We created an app, however it wasn’t what the group had hoped for, as we wanted an augmented reality app, this just wasn’t an option within the time frame we were given, and there was no option to include such a feature in ‘The GoodBarber’ program. This meant that we had to go to our back-up plan which was including pin drops around the city of Melbourne on a map, and the user being able to access those locations and read up on the information either on the app created, or the website for further information.

Brontae and I worked very closely with the app and website, however it was my role to design and put together the center piece to this story world (website), it was up to me to tie everything together and make it flow. Without the website this story would fall apart, as it contains added information which is the backbone for the other platforms. Every component that the group wanted to include in the website was added, and further information and design elements – such as the John Mitchell Christie character talking the user around the website – were added to make this story more interactive and engaging for the user, and to motivate them along throughout the transmedia story we have created. The story’s motivation was such a significant topic when receiving feedback for our presentations in week 7.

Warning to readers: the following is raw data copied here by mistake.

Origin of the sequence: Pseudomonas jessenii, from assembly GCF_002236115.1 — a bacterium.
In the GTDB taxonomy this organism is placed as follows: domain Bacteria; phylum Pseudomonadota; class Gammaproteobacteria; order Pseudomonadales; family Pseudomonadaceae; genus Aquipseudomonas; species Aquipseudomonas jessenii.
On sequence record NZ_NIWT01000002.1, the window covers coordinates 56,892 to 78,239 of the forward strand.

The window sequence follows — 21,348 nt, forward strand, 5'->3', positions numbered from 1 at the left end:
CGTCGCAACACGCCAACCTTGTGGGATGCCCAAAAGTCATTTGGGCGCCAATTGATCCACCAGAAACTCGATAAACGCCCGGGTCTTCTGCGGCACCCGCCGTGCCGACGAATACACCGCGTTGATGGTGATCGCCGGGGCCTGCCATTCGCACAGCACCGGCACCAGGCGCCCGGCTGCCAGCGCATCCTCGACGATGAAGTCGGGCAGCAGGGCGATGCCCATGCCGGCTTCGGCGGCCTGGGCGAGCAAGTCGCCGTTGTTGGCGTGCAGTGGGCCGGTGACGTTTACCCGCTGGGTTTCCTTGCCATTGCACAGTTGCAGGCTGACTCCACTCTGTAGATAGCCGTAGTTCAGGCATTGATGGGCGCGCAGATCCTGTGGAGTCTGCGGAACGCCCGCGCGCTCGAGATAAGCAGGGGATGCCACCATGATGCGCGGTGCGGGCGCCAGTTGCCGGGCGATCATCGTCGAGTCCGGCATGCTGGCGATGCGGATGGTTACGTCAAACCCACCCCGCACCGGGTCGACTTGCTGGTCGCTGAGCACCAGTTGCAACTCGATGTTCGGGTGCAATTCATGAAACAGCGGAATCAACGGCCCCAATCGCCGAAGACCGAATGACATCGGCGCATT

One point that I made in WK7, was that “I wanted to learn new and innovative ways of making a website/app and to understand the powerful role of transmedia storytelling”. Overall, I have learned how to create a website, overcome hurdles, edit work with a critical eye, and to design a project that is transmedia. Not only will I have these skills for future tasks, but it has made me look at storytelling in a whole new light. The project we set out to do was complete to a level each group member was happy with, and it mirrors our understanding of what a transmedia story is. It is engaging, motivating, and most of all is a modern day digital museum, all at the touch of your fingertips, which will hopefully keep progressing into the future.



Application on Google Play: